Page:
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Long-Term Morbidity in AML Survivors Treated With Blood or Bone Marrow Transplantation


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As reported in the Journal of Clinical Oncology by Saro H. Armenian, DO, MPH, and colleagues, findings from the BMT Survivor Study (BMTSS) indicated that survivors of acute myeloid leukemia (AML) treated with blood or marrow transplantation (BMT) are at a markedly increased risk of severe/life-threatening conditions and poorer health status compared with unaffected siblings.

Study Details

The BMTSS is a collaboration of the University of Alabama at Birmingham, City of Hope National Medical Center, and University of Minnesota. The current analysis included 1,369 2-year survivors who underwent BMT for AML at the participating sites between 1974 and 2014 at age ≥ 21 years, and 1,310 of their unaffected siblings.


The burden of severe/life-threatening conditions is substantially higher in BMT recipients when compared with an unaffected comparison group, contributing to an increasing incidence of non–relapse-related mortality over time. Chronic graft-vs-host disease was an important risk factor for severe/life-threatening/fatal conditions among BMT recipients, informing the need for close monitoring to anticipate and manage morbidity.
— Saro H. Armenian, DO, MPH, and colleagues

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Key Findings

Survivors were significantly more likely than siblings to have any chronic severe/life-threatening condition (prevalence = 54.9% vs 28.5%; odds ratio [OR] = 3.8, 95% confidence interval [CI] = 3.1–4.7, P < .001) and multiple conditions (23.9% vs 7.8%; OR = 4.3, 95% CI = 3.3–5.6, P < .001). Significantly increased risks included those for subsequent malignant neoplasms (OR = 16.9, 95% CI = 11.5–24.8), diabetes (OR = 4.6, 95% CI = 2.8–7.5), venous thromboembolism (OR = 3.5, 95% CI = 2.3–5.2), cataracts (OR = 2.8, 95% CI = 2.1–3.8), and undergoing joint replacements (OR = 1.5, 95% CI = 1.1–2.1).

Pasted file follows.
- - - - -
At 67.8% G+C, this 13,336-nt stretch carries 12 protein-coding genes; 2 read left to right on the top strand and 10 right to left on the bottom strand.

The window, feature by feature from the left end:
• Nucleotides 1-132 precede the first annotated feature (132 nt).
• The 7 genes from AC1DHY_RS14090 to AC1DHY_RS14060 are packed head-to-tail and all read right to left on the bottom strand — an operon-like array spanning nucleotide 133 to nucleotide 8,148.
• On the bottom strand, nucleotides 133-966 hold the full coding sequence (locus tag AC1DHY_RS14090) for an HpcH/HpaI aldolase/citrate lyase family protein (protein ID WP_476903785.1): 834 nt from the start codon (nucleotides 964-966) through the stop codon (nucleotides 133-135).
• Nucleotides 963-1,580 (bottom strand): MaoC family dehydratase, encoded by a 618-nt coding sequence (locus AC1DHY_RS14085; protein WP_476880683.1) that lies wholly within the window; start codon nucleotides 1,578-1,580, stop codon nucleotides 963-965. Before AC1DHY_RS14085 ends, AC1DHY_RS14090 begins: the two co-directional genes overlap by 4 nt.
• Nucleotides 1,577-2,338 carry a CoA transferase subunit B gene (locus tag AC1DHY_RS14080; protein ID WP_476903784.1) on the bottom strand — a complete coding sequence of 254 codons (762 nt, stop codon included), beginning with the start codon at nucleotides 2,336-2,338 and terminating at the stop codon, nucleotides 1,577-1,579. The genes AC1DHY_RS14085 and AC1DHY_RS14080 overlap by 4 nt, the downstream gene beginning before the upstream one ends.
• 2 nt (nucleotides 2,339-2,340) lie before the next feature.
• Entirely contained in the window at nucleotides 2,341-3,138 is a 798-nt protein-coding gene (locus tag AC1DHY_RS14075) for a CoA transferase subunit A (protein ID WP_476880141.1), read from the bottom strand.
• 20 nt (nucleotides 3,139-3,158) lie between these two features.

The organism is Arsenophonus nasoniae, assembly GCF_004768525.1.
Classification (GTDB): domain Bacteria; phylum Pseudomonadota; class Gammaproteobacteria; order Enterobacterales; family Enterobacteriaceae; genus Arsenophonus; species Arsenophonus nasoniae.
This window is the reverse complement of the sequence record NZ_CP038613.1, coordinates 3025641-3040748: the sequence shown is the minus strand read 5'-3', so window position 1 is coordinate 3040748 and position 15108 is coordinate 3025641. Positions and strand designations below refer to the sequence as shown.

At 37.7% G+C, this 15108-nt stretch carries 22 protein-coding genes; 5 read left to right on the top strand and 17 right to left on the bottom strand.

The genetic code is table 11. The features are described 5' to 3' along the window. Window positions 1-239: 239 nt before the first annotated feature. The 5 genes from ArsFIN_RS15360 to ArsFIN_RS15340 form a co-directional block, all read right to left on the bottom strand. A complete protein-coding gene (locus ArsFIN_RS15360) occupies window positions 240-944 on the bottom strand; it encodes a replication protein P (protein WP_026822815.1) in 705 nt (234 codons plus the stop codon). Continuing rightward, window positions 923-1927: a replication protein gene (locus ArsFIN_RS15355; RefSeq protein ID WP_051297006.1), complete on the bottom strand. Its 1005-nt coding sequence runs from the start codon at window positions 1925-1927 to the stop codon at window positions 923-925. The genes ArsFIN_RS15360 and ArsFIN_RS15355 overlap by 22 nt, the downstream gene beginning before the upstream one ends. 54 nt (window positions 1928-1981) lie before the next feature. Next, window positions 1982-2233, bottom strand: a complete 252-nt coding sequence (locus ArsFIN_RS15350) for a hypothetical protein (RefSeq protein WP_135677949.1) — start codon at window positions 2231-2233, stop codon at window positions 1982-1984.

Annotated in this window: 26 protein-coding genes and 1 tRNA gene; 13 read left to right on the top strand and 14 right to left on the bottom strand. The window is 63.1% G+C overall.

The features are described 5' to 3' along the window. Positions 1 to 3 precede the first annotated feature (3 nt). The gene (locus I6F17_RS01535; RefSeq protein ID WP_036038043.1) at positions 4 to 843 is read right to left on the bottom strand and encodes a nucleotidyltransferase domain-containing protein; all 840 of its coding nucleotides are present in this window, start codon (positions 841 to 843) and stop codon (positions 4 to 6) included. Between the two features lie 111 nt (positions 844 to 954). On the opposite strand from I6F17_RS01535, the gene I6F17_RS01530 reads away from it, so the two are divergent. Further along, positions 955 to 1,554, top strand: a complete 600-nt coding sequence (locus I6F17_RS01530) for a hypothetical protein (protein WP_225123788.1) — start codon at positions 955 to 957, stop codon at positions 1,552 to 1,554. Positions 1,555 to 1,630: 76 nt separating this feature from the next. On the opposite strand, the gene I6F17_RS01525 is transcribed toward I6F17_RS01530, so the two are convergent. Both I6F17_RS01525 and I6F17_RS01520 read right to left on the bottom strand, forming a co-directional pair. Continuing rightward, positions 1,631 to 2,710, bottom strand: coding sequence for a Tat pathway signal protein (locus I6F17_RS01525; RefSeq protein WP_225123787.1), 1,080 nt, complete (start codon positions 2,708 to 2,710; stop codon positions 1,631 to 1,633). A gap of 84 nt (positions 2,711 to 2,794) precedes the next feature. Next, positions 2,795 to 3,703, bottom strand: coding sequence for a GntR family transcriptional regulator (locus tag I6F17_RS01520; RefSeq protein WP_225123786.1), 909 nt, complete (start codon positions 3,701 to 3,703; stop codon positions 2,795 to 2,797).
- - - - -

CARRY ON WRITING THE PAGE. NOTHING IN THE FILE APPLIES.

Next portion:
Survivors were also more likely vs siblings to report poor general health (OR = 3.8, 95% CI = 2.8–5.1), functional impairment (OR = 2.9, 95% CI = 2.3–3.6), activity limitation (OR = 3.7, 95% CI = 3.0–4.5), pain (OR = 2.2, 95% CI = 1.7–2.7), and anxiety or fears (OR = 2.4, 95% CI = 1.8–3.1).

Among survivors, the 20-year cumulative incidence of severe/life-threatening or fatal conditions was 68%. History of chronic graft-vs-host disease was associated with increased risk of pulmonary disease (hazard ratio [HR] = 3.1, 95% CI = 1.0–9.3), cataracts (HR = 2.6, 95% CI = 1.4–3.8), and venous thromboembolism (HR = 2.3, 95% CI = 1.3–4.7).

Among survivors, relapse-related mortality plateaued at 30% at approximately 10 to 12 years after BMT. Non–relapse-related mortality approached 50% at 30 years and began to exceed relapse-related mortality at approximately 12 years. Among 2-year survivors, the most common causes of death were primary disease (43.8%) and infection (21.3%). The most common causes among 15- and 20-year survivors were subsequent malignant neoplasms (16.5% and 21.4%) and cardiovascular disease (16.5% and 16.7%).

The investigators concluded, “The burden of severe/life-threatening conditions is substantially higher in BMT recipients when compared with an unaffected comparison group, contributing to an increasing incidence of non–relapse-related mortality over time. Chronic graft-vs-host disease was an important risk factor for severe/life-threatening/fatal conditions among BMT recipients, informing the need for close monitoring to anticipate and manage morbidity.”

Dr. Armenian, of City of Hope Comprehensive Cancer Center, is the corresponding author for the Journal of Clinical Oncology article.

Disclosure: The study was supported by the National Cancer Institute and Leukemia & Lymphoma Society. For full disclosures of the study authors, visit ascopubs.org.

The content in this post has not been reviewed by the American Society of Clinical Oncology, Inc. (ASCO®) and does not necessarily reflect the ideas and opinions of ASCO®.
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